‘Man from the Pru’ becomes Sunderland’s new mayor
A former ‘Man from the Pru’ has taken over as Mayor of Sunderland.
Coun David Snowdon was formally confirmed in the ceremonial role at last night’s (Wednesday, May 15) annual meeting of Sunderland City Council.
Coun Snowdon, a former trolley collector at Washington Galleries who later joined insurance giant Prudential, has been a city councillor for the Washington East ward since 2012.
He has also worked as an independent financial advisor, set up a Credit Union in East Durham and currently works as an advice worker for charity SHARP, in Shiney Row.
He and his wife Diane, also a city councillor, will support Washington MIND and Veterans in Crisis Sunderland during their year of office.
The new Mayor said: “We have a son serving in the Royal Marines and we understand how important it is for those leaving the armed forces to have a support network, to help them face the day-to-day challenges of returning to civilian life.
“Veterans in Crisis Sunderland can provide that support.
“Likewise through our community work we’ve also grown to realise how many people are affected by mental health issues and the help and advice that community organisations such as Washington MIND can provide to help families access the services that they need.”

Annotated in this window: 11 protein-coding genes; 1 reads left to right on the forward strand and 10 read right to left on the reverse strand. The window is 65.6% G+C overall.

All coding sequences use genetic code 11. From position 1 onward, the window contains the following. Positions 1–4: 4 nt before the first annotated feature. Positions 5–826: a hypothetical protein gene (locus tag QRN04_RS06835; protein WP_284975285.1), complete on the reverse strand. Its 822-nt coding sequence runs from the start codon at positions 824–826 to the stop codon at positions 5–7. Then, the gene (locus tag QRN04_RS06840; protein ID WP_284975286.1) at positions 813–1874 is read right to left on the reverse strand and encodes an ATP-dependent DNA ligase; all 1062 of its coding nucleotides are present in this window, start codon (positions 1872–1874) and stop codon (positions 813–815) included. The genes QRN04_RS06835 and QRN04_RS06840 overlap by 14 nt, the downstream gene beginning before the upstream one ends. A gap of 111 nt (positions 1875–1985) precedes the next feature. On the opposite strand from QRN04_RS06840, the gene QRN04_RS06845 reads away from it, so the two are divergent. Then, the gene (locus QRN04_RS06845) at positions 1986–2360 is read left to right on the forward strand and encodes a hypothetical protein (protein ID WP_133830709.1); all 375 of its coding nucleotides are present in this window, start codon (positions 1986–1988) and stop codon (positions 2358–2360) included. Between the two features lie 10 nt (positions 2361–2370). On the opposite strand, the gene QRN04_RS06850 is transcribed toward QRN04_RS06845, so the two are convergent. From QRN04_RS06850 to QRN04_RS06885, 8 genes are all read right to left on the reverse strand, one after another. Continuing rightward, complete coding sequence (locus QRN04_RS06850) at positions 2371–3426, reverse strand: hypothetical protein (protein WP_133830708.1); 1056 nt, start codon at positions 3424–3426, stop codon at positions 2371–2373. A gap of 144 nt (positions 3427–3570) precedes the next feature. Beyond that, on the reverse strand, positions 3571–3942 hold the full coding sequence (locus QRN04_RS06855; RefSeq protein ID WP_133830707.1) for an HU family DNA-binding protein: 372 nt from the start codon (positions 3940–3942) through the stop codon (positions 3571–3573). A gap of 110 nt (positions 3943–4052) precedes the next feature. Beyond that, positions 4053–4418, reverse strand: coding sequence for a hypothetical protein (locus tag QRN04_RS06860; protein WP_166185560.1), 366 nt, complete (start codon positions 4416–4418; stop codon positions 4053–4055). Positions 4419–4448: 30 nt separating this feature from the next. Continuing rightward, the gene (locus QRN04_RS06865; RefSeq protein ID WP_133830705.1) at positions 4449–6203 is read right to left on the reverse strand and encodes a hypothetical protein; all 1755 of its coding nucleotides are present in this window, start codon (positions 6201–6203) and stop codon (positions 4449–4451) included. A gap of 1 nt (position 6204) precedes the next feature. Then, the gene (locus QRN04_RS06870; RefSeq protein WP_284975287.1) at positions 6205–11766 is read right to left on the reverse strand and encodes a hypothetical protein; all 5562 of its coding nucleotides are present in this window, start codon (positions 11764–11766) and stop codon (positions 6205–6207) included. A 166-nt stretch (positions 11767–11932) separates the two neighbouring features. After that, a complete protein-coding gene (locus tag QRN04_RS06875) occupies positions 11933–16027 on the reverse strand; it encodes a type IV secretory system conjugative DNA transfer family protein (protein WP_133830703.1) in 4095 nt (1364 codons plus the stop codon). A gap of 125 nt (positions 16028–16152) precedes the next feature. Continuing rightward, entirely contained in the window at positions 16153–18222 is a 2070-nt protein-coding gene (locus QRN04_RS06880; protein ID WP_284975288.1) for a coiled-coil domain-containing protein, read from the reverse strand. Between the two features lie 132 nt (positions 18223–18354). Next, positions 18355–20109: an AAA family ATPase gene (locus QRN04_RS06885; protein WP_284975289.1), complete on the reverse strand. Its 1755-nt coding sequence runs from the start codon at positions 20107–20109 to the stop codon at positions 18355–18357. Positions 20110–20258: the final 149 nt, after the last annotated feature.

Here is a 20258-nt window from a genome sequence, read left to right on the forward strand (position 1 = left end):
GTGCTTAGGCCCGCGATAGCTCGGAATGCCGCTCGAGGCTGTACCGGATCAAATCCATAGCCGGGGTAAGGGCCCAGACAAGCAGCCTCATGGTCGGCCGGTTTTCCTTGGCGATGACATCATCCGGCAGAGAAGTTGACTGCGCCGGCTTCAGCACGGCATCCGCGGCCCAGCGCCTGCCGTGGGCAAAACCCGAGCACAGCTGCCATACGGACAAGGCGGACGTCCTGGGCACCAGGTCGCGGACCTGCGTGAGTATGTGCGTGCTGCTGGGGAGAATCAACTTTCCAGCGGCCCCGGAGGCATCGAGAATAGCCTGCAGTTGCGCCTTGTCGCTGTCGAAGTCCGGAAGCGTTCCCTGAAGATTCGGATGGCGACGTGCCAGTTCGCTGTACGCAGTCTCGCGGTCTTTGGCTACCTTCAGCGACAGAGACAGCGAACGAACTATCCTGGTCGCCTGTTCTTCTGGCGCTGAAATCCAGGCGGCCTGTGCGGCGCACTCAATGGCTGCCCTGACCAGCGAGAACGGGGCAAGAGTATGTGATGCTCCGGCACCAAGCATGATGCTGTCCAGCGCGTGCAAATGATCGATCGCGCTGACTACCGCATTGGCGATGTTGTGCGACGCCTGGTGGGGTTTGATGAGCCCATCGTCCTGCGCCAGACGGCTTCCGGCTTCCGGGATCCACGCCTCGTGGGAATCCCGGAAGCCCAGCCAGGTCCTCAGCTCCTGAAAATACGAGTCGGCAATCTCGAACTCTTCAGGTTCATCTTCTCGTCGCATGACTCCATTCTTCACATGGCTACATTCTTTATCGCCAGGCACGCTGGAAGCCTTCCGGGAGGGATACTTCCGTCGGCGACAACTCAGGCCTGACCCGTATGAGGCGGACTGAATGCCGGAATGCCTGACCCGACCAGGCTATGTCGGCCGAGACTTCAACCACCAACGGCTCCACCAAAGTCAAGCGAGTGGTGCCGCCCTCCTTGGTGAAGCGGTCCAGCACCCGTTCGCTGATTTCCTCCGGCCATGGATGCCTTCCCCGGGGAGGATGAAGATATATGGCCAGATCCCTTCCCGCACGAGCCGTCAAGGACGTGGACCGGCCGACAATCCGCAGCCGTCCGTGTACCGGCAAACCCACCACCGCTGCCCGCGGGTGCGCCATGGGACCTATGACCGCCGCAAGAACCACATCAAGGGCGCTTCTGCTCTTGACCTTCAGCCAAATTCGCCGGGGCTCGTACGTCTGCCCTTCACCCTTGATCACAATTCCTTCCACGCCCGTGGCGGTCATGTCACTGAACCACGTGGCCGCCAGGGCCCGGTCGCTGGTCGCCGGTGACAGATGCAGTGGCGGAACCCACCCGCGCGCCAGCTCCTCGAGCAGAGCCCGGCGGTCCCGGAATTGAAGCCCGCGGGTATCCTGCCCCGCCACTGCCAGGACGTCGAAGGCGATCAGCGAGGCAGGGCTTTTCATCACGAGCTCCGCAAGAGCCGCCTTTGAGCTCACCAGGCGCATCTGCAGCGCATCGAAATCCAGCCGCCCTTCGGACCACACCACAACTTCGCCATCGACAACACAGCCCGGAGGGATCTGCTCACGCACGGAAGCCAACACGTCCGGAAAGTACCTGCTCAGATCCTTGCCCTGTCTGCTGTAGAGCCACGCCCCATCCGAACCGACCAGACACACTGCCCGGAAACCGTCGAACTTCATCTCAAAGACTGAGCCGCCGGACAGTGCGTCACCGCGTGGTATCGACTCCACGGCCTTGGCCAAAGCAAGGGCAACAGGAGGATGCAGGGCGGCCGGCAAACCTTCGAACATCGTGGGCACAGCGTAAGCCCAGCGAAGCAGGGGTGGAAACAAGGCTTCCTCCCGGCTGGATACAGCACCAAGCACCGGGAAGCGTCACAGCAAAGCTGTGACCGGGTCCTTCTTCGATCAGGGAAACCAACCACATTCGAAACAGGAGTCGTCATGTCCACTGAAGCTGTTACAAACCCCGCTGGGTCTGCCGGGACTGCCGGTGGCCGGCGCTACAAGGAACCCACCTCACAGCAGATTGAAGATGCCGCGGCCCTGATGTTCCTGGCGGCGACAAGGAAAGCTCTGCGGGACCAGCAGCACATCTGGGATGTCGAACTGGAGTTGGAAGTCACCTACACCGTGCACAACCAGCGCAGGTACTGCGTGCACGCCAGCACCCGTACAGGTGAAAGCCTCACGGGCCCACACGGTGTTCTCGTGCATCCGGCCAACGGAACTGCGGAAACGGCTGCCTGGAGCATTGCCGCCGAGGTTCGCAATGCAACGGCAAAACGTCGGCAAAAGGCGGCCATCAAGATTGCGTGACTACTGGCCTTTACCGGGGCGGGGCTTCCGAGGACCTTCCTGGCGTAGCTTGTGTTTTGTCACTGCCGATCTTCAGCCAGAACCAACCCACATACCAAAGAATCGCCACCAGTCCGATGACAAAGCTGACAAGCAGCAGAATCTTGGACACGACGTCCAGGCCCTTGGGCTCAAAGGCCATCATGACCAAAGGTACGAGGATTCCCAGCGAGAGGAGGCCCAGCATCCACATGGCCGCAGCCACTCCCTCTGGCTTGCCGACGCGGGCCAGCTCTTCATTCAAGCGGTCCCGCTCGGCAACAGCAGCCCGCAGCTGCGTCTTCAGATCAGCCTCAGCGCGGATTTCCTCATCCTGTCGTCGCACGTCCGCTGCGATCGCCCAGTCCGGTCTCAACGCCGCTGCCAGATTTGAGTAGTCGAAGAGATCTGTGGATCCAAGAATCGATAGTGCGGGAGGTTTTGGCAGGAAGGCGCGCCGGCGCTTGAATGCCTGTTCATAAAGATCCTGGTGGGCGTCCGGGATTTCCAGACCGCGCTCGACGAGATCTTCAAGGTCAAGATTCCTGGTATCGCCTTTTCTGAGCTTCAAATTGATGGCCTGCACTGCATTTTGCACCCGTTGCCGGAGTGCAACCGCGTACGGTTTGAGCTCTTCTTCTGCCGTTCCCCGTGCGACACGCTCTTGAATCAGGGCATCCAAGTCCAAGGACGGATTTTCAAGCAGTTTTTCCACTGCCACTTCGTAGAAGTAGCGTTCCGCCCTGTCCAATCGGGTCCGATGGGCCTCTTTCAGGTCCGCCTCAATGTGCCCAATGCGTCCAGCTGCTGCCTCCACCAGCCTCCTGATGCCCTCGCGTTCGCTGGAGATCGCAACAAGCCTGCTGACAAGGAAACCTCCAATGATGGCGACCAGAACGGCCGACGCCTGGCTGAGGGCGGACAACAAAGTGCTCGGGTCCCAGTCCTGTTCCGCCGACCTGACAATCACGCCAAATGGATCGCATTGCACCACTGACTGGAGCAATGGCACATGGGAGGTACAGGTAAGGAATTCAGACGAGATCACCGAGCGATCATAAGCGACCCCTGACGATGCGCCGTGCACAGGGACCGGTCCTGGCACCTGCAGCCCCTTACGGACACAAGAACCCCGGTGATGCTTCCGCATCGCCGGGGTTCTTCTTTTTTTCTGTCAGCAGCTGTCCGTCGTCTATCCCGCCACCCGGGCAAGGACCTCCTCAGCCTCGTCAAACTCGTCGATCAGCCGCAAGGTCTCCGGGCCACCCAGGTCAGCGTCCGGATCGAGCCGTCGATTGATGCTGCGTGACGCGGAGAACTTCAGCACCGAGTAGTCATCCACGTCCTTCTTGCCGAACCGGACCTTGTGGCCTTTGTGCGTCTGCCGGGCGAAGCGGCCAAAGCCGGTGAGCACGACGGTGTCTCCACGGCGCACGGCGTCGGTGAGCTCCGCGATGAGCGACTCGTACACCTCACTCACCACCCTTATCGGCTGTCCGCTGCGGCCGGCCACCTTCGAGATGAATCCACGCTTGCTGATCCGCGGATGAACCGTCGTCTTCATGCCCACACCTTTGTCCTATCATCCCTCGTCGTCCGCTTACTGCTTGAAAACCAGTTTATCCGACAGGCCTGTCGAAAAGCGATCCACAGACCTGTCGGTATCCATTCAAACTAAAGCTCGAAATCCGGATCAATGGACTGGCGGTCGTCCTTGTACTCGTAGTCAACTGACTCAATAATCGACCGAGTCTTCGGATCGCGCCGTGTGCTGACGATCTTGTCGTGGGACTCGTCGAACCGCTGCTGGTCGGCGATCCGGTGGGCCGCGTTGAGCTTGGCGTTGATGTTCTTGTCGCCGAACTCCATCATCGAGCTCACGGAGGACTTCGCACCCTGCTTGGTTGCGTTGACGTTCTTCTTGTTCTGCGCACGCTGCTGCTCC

Coun Snowdon will be joined by former council leader Coun Harry Trueman, who takes over as Deputy Mayor.
Coun Snowdon previously served as Deputy Mayor himself under the outgoing mayor, Lynda Scanlan.
During her time wearing the chain she was partnered by ex-Sunderland footballer Micky Horswill as her official consort.
Together they helped raise about £32,000 for their designated charities: Sunderland and County Durham Society for the Blind; Hope Spring, which works with vulnerable young people; and the NSPCC Childline Service.
Among the well-wishers who wanted to thank Coun Scanlan for her service was Liberal Democrat Stephen O’Brien, who appreciated her ‘sympathy’ for his dyslexia.
But he was also accused of overshadowing last year’s mayor making ceremony when he called the then newly-elected council leader Graeme Miller a ‘bigot’.
He said: “Thanks Lynda for not throwing me out of the chamber – God knows I probably deserved it.”
James Harrison , Local Democracy Reporting Service